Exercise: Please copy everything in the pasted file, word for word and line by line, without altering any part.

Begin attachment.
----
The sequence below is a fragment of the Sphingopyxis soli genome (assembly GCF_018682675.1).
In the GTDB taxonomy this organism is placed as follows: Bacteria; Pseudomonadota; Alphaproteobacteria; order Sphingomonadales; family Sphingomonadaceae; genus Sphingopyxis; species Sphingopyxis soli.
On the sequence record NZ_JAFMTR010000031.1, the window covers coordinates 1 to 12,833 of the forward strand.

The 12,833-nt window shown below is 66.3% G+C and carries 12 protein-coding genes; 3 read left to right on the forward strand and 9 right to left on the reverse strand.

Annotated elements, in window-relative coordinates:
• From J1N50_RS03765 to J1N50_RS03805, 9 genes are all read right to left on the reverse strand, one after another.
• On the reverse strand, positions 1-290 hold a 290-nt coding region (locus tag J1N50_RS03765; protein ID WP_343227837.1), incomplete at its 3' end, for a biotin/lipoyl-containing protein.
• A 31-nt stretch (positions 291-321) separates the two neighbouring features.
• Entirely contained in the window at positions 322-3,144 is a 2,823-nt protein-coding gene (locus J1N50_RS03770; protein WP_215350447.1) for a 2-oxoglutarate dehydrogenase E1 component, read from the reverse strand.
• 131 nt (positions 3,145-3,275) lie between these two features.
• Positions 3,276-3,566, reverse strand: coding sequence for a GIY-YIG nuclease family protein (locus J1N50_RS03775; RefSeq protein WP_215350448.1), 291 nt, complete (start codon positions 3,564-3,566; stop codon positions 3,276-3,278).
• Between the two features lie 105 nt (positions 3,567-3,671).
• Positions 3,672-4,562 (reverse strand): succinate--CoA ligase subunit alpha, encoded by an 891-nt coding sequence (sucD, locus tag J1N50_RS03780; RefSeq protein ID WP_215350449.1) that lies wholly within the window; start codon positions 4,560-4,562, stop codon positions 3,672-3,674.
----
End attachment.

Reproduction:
The sequence below is a fragment of the Sphingopyxis soli genome (assembly GCF_018682675.1).
In the GTDB taxonomy this organism is placed as follows: Bacteria; Pseudomonadota; Alphaproteobacteria; order Sphingomonadales; family Sphingomonadaceae; genus Sphingopyxis; species Sphingopyxis soli.
On the sequence record NZ_JAFMTR010000031.1, the window covers coordinates 1 to 12,833 of the forward strand.

The 12,833-nt window shown below is 66.3% G+C and carries 12 protein-coding genes; 3 read left to right on the forward strand and 9 right to left on the reverse strand.

Annotated elements, in window-relative coordinates:
• From J1N50_RS03765 to J1N50_RS03805, 9 genes are all read right to left on the reverse strand, one after another.
• On the reverse strand, positions 1-290 hold a 290-nt coding region (locus tag J1N50_RS03765; protein ID WP_343227837.1), incomplete at its 3' end, for a biotin/lipoyl-containing protein.
• A 31-nt stretch (positions 291-321) separates the two neighbouring features.
• Entirely contained in the window at positions 322-3,144 is a 2,823-nt protein-coding gene (locus J1N50_RS03770; protein WP_215350447.1) for a 2-oxoglutarate dehydrogenase E1 component, read from the reverse strand.
• 131 nt (positions 3,145-3,275) lie between these two features.
• Positions 3,276-3,566, reverse strand: coding sequence for a GIY-YIG nuclease family protein (locus J1N50_RS03775; RefSeq protein WP_215350448.1), 291 nt, complete (start codon positions 3,564-3,566; stop codon positions 3,276-3,278).
• Between the two features lie 105 nt (positions 3,567-3,671).
• Positions 3,672-4,562 (reverse strand): succinate--CoA ligase subunit alpha, encoded by an 891-nt coding sequence (sucD, locus tag J1N50_RS03780; RefSeq protein ID WP_215350449.1) that lies wholly within the window; start codon positions 4,560-4,562, stop codon positions 3,672-3,674.